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Tuesday
Mar202012

For You Patent Dreamers

 

The first or maybe the second thought of most product entrepreneurs I encounter is the instinct to patent. Hence I've had a bunch of requests to expand my thoughts on patents over what I've presented during several recent Executive MBA program events. So here's a couple quick (and incomplete) observations. They are directed to you mid-career managers seeking corporate exits and pondering Caribbean vacation homes (fueled by patent royalties). And for gosh sakes I am not a lawyer. So get some real advice if you are taking action here.

1. Patents are not products (unless your new gig is that of a patent troll). This is an important philosophical starting point. Focus your energy first on making products and getting customers to buy them. However. I walked into a technology industry conference breakout session recently and I heard a panelist say: "You really must run your business as two companies. One company must develop technology and the other develops patent portfolios" This statement was made by an intellectual property lawyer who benefits from this reality. Natch! But his comment is not without some merit and it illustrates the resource disadvantage technology entrepreneurs have in the world of patents. But my core message is that the value of a patent will be driven by the value of your product in the marketplace. Focus there first and foremost.

2. Breaking free first. First take no patent action while you are employed by others. If you are working for a technology company today you have an implicit or explicit employment contract. Somewhere In that contract is an implicit or explicit assumption that your employer owns your intellectual work. This is fair in that you are being paid for the purposes of creating or advancing the company's intellectual property in the marketplace. They own it (research the fancy legal term "work for hire"). But know that this claim often extends to your efforts both in and out of the office. This 24x7 extension is prevalent in big technology companies who are skilled at intellectual property protection. Some may even own you for a year after departure. Bottom line: yes your employer can make an intellectual property claim against your evening and weekend projects. Look hard at your employment agreement.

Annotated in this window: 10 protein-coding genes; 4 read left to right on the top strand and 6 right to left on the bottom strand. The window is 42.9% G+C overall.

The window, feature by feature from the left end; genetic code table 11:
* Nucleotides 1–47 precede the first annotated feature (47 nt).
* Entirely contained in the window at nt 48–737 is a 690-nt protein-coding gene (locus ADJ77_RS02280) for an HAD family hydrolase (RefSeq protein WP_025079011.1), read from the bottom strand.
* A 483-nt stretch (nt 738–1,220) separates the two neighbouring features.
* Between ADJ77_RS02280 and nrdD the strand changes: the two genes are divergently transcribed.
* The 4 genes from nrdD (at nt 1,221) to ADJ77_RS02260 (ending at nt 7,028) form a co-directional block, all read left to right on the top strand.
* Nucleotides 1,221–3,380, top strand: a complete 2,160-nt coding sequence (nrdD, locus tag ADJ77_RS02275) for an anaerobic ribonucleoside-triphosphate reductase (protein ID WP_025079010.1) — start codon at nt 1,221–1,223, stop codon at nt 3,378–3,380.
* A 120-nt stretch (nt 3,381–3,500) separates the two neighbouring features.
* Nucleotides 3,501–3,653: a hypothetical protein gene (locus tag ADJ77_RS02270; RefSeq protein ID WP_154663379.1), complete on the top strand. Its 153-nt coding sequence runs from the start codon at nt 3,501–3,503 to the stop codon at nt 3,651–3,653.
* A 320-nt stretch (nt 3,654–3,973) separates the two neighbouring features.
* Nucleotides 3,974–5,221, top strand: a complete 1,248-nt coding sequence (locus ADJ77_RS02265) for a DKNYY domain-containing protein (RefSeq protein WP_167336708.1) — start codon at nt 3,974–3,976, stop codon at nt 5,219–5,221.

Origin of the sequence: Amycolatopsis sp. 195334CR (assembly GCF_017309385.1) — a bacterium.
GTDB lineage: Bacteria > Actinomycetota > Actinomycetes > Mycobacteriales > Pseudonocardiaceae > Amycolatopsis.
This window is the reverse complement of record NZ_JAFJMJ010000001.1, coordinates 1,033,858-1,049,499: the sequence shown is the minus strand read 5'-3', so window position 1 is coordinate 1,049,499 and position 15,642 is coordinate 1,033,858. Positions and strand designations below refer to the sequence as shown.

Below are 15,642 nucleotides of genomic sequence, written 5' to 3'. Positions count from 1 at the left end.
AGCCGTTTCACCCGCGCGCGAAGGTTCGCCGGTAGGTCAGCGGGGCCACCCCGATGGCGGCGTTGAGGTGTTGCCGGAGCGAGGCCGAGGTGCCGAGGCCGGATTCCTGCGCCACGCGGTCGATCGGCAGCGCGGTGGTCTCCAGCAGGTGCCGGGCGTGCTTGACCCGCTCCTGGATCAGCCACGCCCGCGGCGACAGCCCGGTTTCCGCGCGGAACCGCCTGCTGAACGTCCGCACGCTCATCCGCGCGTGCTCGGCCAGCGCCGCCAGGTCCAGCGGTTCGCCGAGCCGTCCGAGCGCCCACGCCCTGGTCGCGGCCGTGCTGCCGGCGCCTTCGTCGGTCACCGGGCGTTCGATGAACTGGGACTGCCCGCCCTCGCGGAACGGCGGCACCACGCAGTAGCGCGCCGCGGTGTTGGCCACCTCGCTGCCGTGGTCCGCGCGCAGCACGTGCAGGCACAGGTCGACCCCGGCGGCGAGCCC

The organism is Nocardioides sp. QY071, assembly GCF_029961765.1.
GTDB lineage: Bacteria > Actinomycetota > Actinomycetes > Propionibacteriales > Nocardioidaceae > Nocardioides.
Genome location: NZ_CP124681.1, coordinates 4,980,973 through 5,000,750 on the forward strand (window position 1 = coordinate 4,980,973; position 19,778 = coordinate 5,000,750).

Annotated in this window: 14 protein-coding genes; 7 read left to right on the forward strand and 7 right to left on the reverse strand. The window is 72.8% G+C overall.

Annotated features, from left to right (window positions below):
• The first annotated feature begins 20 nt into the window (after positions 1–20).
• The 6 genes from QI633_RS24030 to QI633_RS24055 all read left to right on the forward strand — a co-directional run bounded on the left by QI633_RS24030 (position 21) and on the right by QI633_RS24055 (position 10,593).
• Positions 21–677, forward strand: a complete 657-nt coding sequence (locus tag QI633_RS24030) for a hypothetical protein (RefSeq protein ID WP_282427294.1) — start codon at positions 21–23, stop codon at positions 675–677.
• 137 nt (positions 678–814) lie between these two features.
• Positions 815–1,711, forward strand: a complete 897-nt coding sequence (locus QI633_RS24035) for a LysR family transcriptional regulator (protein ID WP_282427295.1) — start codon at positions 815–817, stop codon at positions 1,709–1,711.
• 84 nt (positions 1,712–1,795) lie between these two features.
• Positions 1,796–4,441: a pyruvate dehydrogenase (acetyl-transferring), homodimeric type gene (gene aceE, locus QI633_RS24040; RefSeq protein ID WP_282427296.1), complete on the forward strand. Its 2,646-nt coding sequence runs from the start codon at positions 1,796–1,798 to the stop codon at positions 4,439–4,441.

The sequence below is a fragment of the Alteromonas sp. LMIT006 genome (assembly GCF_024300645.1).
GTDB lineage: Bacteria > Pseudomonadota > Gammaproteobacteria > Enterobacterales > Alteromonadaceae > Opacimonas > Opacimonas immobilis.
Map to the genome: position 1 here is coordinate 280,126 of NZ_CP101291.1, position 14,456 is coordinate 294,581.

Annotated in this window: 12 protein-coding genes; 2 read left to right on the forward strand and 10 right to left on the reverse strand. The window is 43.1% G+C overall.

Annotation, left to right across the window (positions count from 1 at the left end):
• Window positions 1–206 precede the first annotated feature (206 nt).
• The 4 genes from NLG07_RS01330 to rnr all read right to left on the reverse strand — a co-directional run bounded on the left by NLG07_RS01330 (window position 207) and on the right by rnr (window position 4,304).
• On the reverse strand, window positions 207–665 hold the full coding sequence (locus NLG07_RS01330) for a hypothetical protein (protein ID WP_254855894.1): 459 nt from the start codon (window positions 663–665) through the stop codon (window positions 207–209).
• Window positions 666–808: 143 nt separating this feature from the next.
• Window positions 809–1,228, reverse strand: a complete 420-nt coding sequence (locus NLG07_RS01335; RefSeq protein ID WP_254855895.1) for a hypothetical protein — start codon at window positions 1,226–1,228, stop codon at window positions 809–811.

3. Should you publicly announce your strategy?  You are indeed making that announcement (or you are at least leaving interesting clues) if you pursue patents. Patents and the patent process are public matters. A patent therefore signals your business strategy to the marketplace and specifically to competitors and partners.  This public signalling can trigger reactions from competitors (and trolls). So your business decision is this in a nutshell: should I patent my efforts (move toward "first to file") and thereby increase my visibility and risk triggering blocking patents and other unhelpful behavior by competitors, or should I get my product to market or at least sufficiently in existence and then argue defensively the existence of "prior art" to void someone else's future patent attempt. Does a patent start a fight or prevent one? Tough call. (especially in my world of software.)